José Mourinho criticizes wages Luke Shaw will earn at Manchester United

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The start of the Premier League season is still a few weeks away, but it looks like José Mourinho is already gearing up for a new rivalry. The Chelsea manager practically lives for this sort of thing, thriving on drama and tension as a background to the game on the pitch.

Despite reportedly being friends with Louis van Gaal, Mourinho seems to realize the new manager has the potential to bring Manchester United back to the top of the league, and is already finding reasons to criticize the club publicly.

Yesterday, Mourinho spoke about Luke Shaw. The manager said that Chelsea had been interested, but were put off by the 19-year-old’s wage demands. Shaw eventually signed with United for around  £27m (~$46m), and his weekly wages are between £100,000 and £130,000 (~$170,000 to $220,000) — depending on which Guardian report you believe.

Either way, Shaw is making a huge amount of money for a teenager, particularly considering he’s really had just one successful season in the Premier League. There’s no denying his talent, but perhaps Mourinho has a point when he discusses how allocating such high wages to a young player might have disrupted Chelsea’s team dynamic:

They would have been saying, ‘How is it possible I play 200 games for this club, won this and that, yet a 19-year-old comes here and gets more money than I get?’ It would’ve killed immediately our balance and we couldn’t allow that. I don’t criticise another club for paying it. They can pay what they want. I don’t have any comment about it. But for my club we can say it would be very negative for us, especially when we can say Felipe is much less expensive. Sometimes you have to make decisions.

When asked for a response to Mourinho’s thoughts on Shaw, van Gaal stated that he doesn’t believe in discussing such things with the media. Instead, he’ll discuss it with Mourinho himself.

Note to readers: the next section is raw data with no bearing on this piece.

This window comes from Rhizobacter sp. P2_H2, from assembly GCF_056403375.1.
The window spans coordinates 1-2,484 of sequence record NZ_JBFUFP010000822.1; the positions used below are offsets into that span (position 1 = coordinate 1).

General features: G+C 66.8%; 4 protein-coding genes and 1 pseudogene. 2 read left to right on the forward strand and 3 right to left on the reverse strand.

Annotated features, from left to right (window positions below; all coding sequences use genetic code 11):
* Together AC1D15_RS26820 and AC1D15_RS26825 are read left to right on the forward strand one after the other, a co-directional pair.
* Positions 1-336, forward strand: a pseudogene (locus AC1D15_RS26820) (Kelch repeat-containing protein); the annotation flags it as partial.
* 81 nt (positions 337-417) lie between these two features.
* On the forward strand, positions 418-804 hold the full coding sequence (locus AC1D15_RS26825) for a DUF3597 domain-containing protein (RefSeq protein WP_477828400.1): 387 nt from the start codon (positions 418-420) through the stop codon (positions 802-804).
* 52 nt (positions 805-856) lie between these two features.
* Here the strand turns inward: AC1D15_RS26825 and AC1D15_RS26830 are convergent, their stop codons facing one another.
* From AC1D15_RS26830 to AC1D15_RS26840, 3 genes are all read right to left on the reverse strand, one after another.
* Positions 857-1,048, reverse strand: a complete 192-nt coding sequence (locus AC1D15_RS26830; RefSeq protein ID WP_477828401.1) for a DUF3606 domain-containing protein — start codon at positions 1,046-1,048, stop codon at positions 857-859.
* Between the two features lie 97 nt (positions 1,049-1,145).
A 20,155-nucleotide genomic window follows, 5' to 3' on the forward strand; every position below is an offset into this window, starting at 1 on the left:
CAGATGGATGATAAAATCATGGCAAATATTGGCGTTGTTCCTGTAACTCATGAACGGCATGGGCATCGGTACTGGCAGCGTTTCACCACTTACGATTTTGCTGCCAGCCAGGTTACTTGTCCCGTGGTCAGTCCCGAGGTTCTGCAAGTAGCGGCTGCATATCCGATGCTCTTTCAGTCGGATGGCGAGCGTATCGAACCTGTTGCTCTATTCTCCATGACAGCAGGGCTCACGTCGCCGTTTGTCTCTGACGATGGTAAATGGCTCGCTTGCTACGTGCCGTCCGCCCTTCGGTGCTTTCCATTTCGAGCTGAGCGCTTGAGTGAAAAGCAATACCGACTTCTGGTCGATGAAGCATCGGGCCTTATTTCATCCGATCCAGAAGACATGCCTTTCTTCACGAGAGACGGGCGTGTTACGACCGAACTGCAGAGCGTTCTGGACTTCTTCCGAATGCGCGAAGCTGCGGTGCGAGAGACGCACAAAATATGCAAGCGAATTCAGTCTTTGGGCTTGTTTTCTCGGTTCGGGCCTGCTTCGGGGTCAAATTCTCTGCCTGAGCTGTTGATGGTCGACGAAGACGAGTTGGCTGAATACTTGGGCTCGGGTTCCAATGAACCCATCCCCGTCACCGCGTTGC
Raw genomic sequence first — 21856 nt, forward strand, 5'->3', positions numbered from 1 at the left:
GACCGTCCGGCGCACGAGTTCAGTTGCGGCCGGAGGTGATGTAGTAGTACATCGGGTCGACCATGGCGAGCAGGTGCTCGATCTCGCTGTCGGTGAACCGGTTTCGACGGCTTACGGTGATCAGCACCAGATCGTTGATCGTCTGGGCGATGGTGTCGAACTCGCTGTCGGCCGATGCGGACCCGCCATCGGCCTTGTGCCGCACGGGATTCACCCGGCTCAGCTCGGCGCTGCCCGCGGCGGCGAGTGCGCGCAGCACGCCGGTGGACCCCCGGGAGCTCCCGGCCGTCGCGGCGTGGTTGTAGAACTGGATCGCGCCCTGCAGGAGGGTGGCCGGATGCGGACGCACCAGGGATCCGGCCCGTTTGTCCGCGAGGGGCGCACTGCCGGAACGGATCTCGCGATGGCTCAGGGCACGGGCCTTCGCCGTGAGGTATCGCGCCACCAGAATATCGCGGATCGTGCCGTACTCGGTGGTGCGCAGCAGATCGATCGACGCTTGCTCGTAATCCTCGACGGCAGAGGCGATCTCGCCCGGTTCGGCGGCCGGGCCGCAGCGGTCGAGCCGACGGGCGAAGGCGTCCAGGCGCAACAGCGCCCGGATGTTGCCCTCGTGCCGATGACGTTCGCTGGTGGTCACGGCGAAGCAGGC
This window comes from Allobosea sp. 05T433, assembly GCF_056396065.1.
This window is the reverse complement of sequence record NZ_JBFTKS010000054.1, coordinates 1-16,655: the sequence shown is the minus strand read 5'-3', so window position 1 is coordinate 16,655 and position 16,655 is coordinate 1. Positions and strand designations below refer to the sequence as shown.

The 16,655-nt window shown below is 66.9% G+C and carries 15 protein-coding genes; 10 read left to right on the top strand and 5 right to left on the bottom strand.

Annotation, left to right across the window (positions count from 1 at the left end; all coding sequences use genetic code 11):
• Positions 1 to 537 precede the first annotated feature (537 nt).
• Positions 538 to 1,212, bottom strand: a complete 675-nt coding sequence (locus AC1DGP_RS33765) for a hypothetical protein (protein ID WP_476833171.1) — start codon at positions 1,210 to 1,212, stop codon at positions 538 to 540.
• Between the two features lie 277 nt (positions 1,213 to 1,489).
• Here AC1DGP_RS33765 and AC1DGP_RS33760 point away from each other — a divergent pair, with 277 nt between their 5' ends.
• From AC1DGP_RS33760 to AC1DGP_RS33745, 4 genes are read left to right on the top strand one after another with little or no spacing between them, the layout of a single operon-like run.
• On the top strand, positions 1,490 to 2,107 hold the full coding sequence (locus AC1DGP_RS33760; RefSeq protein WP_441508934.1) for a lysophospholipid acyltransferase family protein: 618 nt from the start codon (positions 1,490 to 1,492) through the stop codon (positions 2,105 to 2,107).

Could we be in for some off-the-field drama between these two this season?

FIFA fines Qatar after players’ political support for Emir

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ZURICH (AP) FIFA has fined Qatar’s soccer federation after national team players breached rules against political statements by displaying T-shirts of the country’s Emir at a World Cup qualifier.

FIFA says its disciplinary panel imposed a 50,000 Swiss francs ($51,800) fine and reprimanded Qatar, the 2022 World Cup host.

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The incident happened in Doha on June 13, amid a dispute with regional rivals Saudi Arabia, Bahrain and the United Arab Emirates.

Qatar’s players warmed up for a 3-2 win over South Korea wearing white T-shirts with an image of Emir Sheikh Tamim bin Hamad Al-Thani to show their support for him.

FIFA says the charges related to “displaying a political image” and “political displays” by spectators.

Report: USMNT’s Arriola drawing transfer interest abroad, in MLS

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Paul Arriola’s motor was constantly running as the United States men’s national team claimed its sixth Gold Cup title, and it could drive him all the way from Club Tijuana to Europe or a prime spot on an MLS roster.